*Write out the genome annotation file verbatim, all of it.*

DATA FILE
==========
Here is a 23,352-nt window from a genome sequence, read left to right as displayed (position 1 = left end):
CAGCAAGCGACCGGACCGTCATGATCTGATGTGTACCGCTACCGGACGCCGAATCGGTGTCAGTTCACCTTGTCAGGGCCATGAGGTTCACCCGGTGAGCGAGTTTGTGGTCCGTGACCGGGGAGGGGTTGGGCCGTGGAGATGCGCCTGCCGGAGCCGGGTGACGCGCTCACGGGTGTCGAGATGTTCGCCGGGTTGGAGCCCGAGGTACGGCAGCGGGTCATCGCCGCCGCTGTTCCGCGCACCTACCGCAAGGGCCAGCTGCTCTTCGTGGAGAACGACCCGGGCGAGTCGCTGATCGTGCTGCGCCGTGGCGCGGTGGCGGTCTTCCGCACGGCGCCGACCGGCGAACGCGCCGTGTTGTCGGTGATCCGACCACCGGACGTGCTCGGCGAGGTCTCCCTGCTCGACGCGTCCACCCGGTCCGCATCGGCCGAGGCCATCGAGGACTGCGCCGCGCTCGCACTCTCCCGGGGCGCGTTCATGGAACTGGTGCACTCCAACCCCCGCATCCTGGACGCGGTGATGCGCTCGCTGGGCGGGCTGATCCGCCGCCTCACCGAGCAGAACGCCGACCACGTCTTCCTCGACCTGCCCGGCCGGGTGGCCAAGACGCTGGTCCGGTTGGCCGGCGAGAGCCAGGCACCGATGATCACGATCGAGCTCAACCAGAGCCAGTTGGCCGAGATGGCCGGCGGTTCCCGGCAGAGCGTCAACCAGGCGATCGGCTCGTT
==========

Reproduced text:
Here is a 23,352-nt window from a genome sequence, read left to right as displayed (position 1 = left end):
CAGCAAGCGACCGGACCGTCATGATCTGATGTGTACCGCTACCGGACGCCGAATCGGTGTCAGTTCACCTTGTCAGGGCCATGAGGTTCACCCGGTGAGCGAGTTTGTGGTCCGTGACCGGGGAGGGGTTGGGCCGTGGAGATGCGCCTGCCGGAGCCGGGTGACGCGCTCACGGGTGTCGAGATGTTCGCCGGGTTGGAGCCCGAGGTACGGCAGCGGGTCATCGCCGCCGCTGTTCCGCGCACCTACCGCAAGGGCCAGCTGCTCTTCGTGGAGAACGACCCGGGCGAGTCGCTGATCGTGCTGCGCCGTGGCGCGGTGGCGGTCTTCCGCACGGCGCCGACCGGCGAACGCGCCGTGTTGTCGGTGATCCGACCACCGGACGTGCTCGGCGAGGTCTCCCTGCTCGACGCGTCCACCCGGTCCGCATCGGCCGAGGCCATCGAGGACTGCGCCGCGCTCGCACTCTCCCGGGGCGCGTTCATGGAACTGGTGCACTCCAACCCCCGCATCCTGGACGCGGTGATGCGCTCGCTGGGCGGGCTGATCCGCCGCCTCACCGAGCAGAACGCCGACCACGTCTTCCTCGACCTGCCCGGCCGGGTGGCCAAGACGCTGGTCCGGTTGGCCGGCGAGAGCCAGGCACCGATGATCACGATCGAGCTCAACCAGAGCCAGTTGGCCGAGATGGCCGGCGGTTCCCGGCAGAGCGTCAACCAGGCGATCGGCTCGTT